Sunday, 18 May 2008

Red Red Wine


Philosophers throughout the ages have generally concluded that a life of debauchery for most men (and presumably some women) can be reduced to the required elements of wine, women and song. And who am I to argue with such venerable thinkers? All three components seem to work very well together but to take just two is a little less satisfying. Wine and women still seems a reasonable proposition but women and song could be a bit dodgy. It depends on who does the singing, I suppose.

The effect of the final combination of wine and song is perhaps the most antisocial as can usually be seen at the end of most parties and pub closing times but I am indebted to my friend Alan, who has directed me to an article in the Telegraph which claims that scientific research has shown that there may be a more subtle connection. It is now claimed that music can affect the way wine tastes and can thus enhance its flavour by stimulating various parts of the brain. Therefore, by playing the correct music it is possible to increase your appreciation of any given wine. Sounds good to me.

The research goes further and actually suggests the following favourable combinations, viz:
Cabernet Sauvignon – ‘All Along the Watchtower’, Jimi Hendrix. I take it that this means something heavy and forthright. Presumably any sort of heavy rock would do.
Merlot – ‘Sitting on the Dock of the Bay’, Otis Redding. Clearly this is a more laid back wine which requires a more introspective frame of mind. Either that or it needs to be drunk near water.
Chardonnay – ‘Atomic’, Blondie. The classic example of bubbly feelgood pop so anything from the dance charts would probably be OK.

Thus wine and song have a subtle link which you ignore at your peril. I must admit that I’ve always thought that ‘Agadoo’ can sound quite acceptable after a bottle or two of Chianti, so perhaps there is something in it. I notice that there is no suggestion for my favourite grape, Sauvignon Blanc. Perhaps it’s more acidic character requires something like P J Harvey or even Billy Bragg.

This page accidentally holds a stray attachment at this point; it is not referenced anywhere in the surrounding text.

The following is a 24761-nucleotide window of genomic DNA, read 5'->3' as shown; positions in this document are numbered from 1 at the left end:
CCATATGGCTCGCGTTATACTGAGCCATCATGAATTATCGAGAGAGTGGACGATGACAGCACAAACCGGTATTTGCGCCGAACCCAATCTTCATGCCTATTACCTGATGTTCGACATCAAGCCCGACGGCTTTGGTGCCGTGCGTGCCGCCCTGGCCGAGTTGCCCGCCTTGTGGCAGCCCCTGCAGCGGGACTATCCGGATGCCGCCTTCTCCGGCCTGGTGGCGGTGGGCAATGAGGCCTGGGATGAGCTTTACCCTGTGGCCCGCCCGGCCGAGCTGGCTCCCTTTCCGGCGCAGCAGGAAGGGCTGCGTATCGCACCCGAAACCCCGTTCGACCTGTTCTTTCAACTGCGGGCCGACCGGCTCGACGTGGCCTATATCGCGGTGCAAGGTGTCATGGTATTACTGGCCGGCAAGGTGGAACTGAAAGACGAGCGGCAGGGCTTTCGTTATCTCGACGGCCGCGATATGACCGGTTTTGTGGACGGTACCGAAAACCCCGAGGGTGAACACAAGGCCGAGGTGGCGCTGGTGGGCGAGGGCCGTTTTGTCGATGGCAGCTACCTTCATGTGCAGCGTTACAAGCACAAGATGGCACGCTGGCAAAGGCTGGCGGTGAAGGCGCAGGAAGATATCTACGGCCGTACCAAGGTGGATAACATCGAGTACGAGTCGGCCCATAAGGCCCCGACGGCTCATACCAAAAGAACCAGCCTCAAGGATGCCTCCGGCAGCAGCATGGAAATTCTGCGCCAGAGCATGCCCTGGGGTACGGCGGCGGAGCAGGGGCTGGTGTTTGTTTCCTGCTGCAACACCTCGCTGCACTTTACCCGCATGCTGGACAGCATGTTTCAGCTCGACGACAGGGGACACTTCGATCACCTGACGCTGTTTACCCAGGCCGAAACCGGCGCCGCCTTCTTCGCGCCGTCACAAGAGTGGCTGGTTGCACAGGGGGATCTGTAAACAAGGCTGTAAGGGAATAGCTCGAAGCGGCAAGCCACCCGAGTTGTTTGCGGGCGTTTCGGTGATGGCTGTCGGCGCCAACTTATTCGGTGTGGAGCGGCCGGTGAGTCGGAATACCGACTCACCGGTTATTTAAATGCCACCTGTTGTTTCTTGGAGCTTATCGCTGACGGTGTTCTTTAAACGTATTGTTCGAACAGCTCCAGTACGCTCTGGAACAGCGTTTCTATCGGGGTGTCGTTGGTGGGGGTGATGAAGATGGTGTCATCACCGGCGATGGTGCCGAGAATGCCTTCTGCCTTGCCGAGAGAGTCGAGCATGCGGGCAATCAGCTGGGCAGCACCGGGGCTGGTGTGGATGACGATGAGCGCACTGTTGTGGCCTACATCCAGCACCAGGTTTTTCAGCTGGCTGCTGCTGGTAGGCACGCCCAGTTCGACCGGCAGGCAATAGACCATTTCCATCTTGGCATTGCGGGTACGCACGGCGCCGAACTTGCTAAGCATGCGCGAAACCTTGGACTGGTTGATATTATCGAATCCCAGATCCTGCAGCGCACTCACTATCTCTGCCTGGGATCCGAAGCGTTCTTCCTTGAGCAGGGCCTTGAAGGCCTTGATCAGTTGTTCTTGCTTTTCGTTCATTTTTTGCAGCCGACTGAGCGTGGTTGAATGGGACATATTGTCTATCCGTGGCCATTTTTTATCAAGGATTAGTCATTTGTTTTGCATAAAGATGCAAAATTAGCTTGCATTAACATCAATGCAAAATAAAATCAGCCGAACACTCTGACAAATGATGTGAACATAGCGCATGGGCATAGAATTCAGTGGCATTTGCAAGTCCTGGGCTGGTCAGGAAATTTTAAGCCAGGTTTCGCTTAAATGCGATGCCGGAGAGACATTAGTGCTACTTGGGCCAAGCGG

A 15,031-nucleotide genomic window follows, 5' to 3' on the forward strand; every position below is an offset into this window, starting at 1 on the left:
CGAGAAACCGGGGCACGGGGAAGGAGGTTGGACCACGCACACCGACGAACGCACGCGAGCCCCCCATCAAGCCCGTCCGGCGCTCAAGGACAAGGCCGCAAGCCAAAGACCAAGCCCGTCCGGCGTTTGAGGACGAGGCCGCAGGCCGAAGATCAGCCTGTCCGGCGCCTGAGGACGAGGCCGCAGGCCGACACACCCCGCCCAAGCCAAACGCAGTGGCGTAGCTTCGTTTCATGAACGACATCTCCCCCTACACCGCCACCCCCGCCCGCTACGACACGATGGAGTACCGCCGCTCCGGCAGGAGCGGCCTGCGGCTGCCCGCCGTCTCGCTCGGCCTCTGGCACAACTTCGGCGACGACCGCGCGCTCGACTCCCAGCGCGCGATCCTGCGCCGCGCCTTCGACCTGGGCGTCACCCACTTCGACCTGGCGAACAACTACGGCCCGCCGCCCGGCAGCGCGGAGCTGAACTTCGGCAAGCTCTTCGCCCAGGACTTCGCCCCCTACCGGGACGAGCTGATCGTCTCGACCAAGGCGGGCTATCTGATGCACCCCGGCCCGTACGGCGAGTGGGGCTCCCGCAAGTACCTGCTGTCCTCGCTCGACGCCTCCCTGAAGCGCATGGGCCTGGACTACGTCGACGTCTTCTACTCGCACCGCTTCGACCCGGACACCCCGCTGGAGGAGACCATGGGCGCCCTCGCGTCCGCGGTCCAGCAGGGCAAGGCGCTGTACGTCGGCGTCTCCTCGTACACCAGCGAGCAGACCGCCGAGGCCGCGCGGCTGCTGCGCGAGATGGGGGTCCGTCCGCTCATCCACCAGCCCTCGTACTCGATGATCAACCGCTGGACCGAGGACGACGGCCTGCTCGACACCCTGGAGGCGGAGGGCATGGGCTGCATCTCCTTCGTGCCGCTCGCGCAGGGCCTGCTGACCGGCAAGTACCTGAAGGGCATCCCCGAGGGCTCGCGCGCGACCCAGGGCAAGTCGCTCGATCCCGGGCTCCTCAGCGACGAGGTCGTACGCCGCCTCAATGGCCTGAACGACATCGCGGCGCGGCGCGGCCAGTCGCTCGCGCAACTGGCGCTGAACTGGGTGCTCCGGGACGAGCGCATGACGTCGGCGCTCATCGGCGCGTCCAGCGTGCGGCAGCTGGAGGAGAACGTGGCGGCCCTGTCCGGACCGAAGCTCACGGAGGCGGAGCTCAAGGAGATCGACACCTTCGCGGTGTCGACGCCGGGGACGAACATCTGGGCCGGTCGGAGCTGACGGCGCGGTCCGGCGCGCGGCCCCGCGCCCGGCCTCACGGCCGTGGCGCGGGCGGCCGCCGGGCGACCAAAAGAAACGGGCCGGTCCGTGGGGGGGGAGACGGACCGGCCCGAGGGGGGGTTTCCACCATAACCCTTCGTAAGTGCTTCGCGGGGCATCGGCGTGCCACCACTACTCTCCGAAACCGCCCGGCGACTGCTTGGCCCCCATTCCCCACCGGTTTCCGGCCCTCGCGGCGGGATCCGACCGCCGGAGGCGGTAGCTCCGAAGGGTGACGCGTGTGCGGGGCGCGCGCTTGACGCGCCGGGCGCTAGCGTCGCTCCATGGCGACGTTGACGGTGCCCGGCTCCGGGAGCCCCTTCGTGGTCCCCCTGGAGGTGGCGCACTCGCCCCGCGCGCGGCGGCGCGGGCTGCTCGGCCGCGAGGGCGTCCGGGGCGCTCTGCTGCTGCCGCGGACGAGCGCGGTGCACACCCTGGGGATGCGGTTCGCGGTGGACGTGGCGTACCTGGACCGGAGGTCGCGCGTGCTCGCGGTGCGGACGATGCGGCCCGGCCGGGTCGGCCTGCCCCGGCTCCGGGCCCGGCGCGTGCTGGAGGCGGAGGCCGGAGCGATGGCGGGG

The logical conclusions to be drawn are that a) branches of wine merchants like ‘Threshers’ or ‘Oddbins’ should open a CD department with recommendations posted on wine labels and b) wine tasters should expand their vocabulary to include band names in their flowery descriptions. For example:

‘A touch Tina Turner on the nose, with distinct overtones of the Stereophonics and a lasting James Taylor aftertaste’. Makes more sense than their usual indecipherable drivel.

2 comments:

Alan said...

I would just like to make it clear that I do not buy the Telegraph ( heaven forbid). However, I saw the headline for the article, plus a photo of Hendrix, over someone's shoulder on the train to work and looked up the article on the web edition.

What worries me is that they can only recommend one song for each grape type. As my 45 rpm copy of "Dock of the Bay" runs for 2 minutes 38 seconds, this suggests that I should either:

a) not drink much Merlot, or
b) drink my Merlot very quickly, or
c) drink at a reasonable pace but play the record on some form of repeated loop.

Option (c) sounds most promising but while it's a very good record, I may just tire of it before the end of the bottle.

Perhaps someone should start releasing a series of albums like "Now That's What I Call Pinot Noir"

musicobsessive said...

Hahaha! Good point! Of course current government policy would tend towards option (a) as a method of curtailing those dreadful middle-class drinkers. No doubt we will start seeing Dept of Health sticky labels on CDs of the 'Too much Otis Redding is bad for your health' variety?